A number of Major League Baseball (MLB) personalities which includes players, managers, and coaches are already expressing their opinions on a rumored plan by MLB leaders to stage all its games on just one site.
The proposal is to stage all games in Arizona for the start of the 2020 season.
Under the plan, 30 MLB teams will gather in and around Phoenix and play each other in one of the available 11 ballparks without spectators.
While the MLB admitted they were considering the plan, they also stated that health officials will have to approve the resumption of sports events before that could happen.
Brett Anderson, a pitcher for the Milwaukee Brewers, tweeted his disapproval of such a plan, as it would likely involve separating from their families four as much as 4 and a half months while playing games in Phoenix.
— Brett Anderson (@_BAnderson30_) April 7, 2020
An unnamed player for the New York Yankees also expressed his disapproval, stating that he and his wife find the prospect of being separated from their baby difficult to accept.
Chris Sale, pitcher for the Boston Red Sox, admitted that he was unsure if he could handle being sequestered away from his family for that long a period of time. However, Sale also stated that it remains to be seen whether the MLB can find a way to make it work.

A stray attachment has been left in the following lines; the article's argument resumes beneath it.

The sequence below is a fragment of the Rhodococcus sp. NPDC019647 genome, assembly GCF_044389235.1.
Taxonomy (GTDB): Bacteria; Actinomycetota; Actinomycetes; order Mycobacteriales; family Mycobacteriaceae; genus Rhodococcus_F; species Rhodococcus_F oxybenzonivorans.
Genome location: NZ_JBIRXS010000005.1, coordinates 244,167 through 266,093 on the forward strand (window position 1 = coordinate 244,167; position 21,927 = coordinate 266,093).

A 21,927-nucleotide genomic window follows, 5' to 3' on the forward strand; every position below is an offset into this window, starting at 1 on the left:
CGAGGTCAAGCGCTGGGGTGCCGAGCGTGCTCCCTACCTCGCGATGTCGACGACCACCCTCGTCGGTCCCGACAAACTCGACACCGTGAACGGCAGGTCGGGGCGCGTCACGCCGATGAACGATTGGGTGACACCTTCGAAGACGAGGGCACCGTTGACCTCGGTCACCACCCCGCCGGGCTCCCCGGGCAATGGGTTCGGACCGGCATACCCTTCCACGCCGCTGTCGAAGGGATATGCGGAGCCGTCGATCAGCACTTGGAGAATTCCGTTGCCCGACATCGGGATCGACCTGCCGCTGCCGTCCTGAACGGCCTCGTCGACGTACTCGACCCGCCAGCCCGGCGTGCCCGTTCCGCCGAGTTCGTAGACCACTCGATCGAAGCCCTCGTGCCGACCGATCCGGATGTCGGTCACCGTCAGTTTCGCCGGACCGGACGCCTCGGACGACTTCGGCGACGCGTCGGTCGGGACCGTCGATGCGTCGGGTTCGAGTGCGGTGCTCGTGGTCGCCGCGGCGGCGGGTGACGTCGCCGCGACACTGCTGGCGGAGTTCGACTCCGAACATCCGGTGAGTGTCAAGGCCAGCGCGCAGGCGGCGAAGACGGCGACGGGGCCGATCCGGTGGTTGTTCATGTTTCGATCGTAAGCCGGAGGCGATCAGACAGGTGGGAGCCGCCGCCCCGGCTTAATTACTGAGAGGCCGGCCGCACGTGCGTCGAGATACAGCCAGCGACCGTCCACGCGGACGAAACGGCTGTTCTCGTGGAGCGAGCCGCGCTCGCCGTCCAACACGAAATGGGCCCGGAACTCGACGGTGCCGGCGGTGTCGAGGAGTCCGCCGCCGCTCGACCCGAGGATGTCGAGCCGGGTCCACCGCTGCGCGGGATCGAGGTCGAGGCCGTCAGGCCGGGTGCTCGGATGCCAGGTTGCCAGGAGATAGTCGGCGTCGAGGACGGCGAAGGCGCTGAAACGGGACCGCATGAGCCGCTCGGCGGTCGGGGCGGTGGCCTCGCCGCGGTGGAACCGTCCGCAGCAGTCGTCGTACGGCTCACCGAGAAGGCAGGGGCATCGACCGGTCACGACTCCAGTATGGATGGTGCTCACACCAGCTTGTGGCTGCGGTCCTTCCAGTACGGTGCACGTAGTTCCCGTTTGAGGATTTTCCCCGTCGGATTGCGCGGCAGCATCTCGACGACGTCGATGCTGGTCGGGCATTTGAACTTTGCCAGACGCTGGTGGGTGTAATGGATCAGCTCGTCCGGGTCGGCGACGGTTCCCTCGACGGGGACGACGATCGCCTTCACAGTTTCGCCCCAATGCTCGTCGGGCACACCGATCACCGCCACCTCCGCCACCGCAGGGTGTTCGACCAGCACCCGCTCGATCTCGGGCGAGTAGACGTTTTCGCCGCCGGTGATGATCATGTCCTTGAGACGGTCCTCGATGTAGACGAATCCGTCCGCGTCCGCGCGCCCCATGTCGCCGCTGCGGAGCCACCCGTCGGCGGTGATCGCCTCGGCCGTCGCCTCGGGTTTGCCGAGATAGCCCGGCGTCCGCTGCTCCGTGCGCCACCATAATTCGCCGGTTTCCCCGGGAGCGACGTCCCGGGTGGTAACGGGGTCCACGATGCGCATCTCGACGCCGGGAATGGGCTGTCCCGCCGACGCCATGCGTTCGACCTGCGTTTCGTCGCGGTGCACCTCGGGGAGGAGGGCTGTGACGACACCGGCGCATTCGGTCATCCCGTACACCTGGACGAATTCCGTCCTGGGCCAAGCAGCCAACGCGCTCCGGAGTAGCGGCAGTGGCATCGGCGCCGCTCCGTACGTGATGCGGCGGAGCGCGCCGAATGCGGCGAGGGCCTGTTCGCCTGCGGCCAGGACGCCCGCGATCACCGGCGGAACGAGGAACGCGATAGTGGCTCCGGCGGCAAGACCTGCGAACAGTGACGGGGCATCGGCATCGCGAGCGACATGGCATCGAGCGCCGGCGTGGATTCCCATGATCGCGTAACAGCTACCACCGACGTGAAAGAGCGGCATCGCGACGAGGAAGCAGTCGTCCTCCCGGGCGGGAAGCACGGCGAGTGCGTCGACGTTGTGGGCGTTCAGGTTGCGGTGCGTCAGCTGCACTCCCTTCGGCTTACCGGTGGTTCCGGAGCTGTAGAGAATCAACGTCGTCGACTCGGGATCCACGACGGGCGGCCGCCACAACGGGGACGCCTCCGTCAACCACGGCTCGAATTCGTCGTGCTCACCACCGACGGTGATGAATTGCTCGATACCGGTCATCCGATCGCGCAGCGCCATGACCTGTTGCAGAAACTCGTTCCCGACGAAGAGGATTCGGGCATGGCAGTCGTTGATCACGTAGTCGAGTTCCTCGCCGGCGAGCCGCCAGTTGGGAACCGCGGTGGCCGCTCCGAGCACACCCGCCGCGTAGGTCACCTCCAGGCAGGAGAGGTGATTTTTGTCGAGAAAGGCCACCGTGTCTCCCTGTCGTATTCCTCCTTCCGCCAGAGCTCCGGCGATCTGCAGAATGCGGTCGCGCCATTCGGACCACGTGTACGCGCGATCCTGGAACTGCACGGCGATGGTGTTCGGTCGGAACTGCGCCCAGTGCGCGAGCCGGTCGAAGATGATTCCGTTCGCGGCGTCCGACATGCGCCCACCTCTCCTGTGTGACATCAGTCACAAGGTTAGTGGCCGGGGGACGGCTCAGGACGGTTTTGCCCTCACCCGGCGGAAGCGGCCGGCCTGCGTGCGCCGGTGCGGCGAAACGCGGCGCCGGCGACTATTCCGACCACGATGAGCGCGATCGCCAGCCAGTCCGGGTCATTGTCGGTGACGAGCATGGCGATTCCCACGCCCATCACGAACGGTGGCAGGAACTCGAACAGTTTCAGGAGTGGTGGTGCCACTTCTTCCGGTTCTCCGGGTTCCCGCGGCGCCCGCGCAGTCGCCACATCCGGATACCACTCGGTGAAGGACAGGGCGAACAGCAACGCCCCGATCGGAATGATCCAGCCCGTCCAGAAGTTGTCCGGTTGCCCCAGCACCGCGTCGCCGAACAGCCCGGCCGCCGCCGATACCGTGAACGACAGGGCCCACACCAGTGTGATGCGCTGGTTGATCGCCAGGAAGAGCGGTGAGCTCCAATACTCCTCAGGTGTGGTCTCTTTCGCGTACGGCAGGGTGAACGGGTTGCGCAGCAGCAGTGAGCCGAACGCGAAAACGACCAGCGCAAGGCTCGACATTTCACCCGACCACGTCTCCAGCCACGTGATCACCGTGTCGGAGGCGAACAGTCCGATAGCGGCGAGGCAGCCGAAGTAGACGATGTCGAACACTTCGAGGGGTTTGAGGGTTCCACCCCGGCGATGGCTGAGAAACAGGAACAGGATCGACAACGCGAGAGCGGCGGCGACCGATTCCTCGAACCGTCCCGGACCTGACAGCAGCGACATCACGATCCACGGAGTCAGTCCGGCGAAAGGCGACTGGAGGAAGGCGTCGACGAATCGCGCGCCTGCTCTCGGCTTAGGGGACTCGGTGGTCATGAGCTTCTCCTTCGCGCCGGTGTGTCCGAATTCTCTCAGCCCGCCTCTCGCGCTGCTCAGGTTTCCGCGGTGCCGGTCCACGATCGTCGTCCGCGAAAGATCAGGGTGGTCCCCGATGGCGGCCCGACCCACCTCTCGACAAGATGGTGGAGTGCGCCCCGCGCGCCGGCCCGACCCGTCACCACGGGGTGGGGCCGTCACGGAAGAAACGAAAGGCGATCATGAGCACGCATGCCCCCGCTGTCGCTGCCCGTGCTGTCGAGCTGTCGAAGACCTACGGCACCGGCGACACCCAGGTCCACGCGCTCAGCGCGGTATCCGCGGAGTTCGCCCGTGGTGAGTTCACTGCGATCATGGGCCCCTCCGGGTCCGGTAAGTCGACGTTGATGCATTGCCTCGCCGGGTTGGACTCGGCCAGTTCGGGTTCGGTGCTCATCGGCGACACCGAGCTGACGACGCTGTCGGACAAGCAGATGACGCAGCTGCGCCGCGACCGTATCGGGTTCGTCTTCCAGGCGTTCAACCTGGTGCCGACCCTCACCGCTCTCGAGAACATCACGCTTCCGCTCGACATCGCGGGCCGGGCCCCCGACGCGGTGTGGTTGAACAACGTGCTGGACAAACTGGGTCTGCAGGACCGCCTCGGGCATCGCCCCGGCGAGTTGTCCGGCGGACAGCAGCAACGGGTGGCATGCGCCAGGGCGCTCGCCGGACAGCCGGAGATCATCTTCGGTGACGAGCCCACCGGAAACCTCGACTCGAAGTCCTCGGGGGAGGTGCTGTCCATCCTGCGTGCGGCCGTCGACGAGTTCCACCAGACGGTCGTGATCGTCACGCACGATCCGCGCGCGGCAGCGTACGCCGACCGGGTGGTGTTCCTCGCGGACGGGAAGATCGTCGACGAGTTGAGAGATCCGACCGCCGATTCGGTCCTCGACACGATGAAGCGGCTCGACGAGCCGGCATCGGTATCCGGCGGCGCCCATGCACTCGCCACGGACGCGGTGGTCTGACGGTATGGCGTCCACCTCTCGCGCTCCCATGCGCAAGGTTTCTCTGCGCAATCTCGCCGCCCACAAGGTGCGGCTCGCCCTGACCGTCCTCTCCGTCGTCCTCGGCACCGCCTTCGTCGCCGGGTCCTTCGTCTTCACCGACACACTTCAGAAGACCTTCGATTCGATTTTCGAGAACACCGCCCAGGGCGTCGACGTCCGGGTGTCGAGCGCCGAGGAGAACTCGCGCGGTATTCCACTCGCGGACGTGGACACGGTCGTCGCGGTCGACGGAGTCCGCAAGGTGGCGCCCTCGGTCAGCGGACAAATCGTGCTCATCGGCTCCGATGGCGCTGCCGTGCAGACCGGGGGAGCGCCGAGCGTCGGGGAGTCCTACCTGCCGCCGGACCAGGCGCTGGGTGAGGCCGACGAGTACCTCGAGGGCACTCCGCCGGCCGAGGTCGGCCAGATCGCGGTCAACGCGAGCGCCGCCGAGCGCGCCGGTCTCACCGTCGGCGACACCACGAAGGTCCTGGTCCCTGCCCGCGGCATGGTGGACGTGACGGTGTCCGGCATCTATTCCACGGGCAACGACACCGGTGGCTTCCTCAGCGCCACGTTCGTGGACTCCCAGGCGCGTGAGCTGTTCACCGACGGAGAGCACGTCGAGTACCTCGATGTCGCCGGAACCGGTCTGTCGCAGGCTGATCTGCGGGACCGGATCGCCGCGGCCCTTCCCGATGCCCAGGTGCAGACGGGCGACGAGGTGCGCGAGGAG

Mike Matheny, the manager for the Kansas City Royals, said it would be best to wait for official word from health officials before discussing any plans to play games.
Safety is Paramount for The MLB and Phoenix
Safety is a primary concern for MLB players and staff, as well as for the city of Phoenix. The mayor of Phoenix Kate Gallego said that any plans for the MLB to start their season in the city will have to involve careful planning. According to Gallego, while Phoenix wants to help the MLB and resume normal operations as soon as possible, it is essential for public health officials to lead the way.
The MLB, for its part has echoed this sentiment, releasing a statement that any contingent plans they have to play games will take a backseat to the opinion of medical experts. The MLB’s Opening Day and spring training season has been delayed as U.S. public health officials continue to work against the COVID-19 pandemic.
The MLB stated that while they are considering a number of plans to stage games in the future, they have not sought any approval for a plan from government officials or their Players Association, as no concrete plans have been set.